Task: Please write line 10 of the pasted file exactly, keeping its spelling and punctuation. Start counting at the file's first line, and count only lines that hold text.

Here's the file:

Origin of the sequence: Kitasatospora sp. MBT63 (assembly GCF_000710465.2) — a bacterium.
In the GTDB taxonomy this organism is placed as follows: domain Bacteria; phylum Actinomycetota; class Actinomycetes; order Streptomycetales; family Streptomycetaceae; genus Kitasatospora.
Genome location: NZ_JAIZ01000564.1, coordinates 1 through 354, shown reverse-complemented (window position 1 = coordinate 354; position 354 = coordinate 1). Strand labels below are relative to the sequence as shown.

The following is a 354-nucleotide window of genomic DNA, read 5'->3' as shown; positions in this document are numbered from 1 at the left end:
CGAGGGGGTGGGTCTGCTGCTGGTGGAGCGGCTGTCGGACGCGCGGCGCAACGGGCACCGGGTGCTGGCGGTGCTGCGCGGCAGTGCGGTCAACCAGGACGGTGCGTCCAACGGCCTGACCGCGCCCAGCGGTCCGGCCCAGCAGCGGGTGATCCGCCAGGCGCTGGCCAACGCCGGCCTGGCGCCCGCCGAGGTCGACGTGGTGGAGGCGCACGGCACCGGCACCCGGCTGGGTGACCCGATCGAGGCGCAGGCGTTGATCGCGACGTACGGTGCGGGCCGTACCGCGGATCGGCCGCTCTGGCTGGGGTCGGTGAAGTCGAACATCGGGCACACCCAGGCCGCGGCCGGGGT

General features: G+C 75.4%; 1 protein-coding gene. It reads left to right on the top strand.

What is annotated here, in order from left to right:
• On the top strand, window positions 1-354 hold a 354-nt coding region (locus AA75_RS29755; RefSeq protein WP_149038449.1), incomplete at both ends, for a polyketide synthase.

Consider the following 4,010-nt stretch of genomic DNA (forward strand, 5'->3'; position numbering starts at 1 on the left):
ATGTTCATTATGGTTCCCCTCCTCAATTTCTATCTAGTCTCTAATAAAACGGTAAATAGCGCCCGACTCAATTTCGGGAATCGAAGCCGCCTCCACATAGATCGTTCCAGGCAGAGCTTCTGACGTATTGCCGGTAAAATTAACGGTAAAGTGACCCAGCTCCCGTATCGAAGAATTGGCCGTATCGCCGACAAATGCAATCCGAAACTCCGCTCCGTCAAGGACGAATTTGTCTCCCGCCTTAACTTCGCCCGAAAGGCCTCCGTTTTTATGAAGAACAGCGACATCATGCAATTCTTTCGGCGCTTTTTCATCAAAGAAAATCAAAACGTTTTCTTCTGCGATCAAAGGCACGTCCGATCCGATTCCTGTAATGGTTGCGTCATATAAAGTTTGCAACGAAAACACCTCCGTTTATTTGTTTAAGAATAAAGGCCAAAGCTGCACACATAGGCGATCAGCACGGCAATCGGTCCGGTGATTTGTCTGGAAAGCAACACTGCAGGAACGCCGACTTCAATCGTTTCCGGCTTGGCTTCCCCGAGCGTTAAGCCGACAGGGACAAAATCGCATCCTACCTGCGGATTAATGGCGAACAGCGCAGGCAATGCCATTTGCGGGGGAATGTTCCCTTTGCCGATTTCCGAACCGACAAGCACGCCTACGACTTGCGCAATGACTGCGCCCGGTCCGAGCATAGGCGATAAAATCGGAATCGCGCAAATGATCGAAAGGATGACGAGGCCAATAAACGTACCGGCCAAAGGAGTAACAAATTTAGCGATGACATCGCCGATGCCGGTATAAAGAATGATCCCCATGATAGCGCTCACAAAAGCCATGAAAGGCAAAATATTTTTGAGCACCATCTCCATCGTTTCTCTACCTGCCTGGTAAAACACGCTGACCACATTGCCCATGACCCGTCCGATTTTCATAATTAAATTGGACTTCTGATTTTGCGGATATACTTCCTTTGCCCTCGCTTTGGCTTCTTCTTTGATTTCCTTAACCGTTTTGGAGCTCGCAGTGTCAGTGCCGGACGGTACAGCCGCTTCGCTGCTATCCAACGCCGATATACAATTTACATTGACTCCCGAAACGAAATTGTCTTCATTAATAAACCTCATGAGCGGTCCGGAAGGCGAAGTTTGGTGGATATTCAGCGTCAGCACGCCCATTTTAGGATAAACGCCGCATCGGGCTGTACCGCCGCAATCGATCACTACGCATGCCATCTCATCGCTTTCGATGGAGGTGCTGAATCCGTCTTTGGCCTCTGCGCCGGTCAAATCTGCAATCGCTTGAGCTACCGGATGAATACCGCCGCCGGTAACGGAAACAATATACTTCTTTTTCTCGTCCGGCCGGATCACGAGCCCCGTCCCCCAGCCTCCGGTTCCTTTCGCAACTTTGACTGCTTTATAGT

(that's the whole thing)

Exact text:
ATGTTCATTATGGTTCCCCTCCTCAATTTCTATCTAGTCTCTAATAAAACGGTAAATAGCGCCCGACTCAATTTCGGGAATCGAAGCCGCCTCCACATAGATCGTTCCAGGCAGAGCTTCTGACGTATTGCCGGTAAAATTAACGGTAAAGTGACCCAGCTCCCGTATCGAAGAATTGGCCGTATCGCCGACAAATGCAATCCGAAACTCCGCTCCGTCAAGGACGAATTTGTCTCCCGCCTTAACTTCGCCCGAAAGGCCTCCGTTTTTATGAAGAACAGCGACATCATGCAATTCTTTCGGCGCTTTTTCATCAAAGAAAATCAAAACGTTTTCTTCTGCGATCAAAGGCACGTCCGATCCGATTCCTGTAATGGTTGCGTCATATAAAGTTTGCAACGAAAACACCTCCGTTTATTTGTTTAAGAATAAAGGCCAAAGCTGCACACATAGGCGATCAGCACGGCAATCGGTCCGGTGATTTGTCTGGAAAGCAACACTGCAGGAACGCCGACTTCAATCGTTTCCGGCTTGGCTTCCCCGAGCGTTAAGCCGACAGGGACAAAATCGCATCCTACCTGCGGATTAATGGCGAACAGCGCAGGCAATGCCATTTGCGGGGGAATGTTCCCTTTGCCGATTTCCGAACCGACAAGCACGCCTACGACTTGCGCAATGACTGCGCCCGGTCCGAGCATAGGCGATAAAATCGGAATCGCGCAAATGATCGAAAGGATGACGAGGCCAATAAACGTACCGGCCAAAGGAGTAACAAATTTAGCGATGACATCGCCGATGCCGGTATAAAGAATGATCCCCATGATAGCGCTCACAAAAGCCATGAAAGGCAAAATATTTTTGAGCACCATCTCCATCGTTTCTCTACCTGCCTGGTAAAACACGCTGACCACATTGCCCATGACCCGTCCGATTTTCATAATTAAATTGGACTTCTGATTTTGCGGATATACTTCCTTTGCCCTCGCTTTGGCTTCTTCTTTGATTTCCTTAACCGTTTTGGAGCTCGCAGTGTCAGTGCCGGACGGTACAGCCGCTTCGCTGCTATCCAACGCCGATATACAATTTACATTGACTCCCGAAACGAAATTGTCTTCATTAATAAACCTCATGAGCGGTCCGGAAGGCGAAGTTTGGTGGATATTCAGCGTCAGCACGCCCATTTTAGGATAAACGCCGCATCGGGCTGTACCGCCGCAATCGATCACTACGCATGCCATCTCATCGCTTTCGATGGAGGTGCTGAATCCGTCTTTGGCCTCTGCGCCGGTCAAATCTGCAATCGCTTGAGCTACCGGATGAATACCGCCGCCGGTAACGGAAACAATATACTTCTTTTTCTCGTCCGGCCGGATCACGAGCCCCGTCCCCCAGCCTCCGGTTCCTTTCGCAACTTTGACTGCTTTATAGT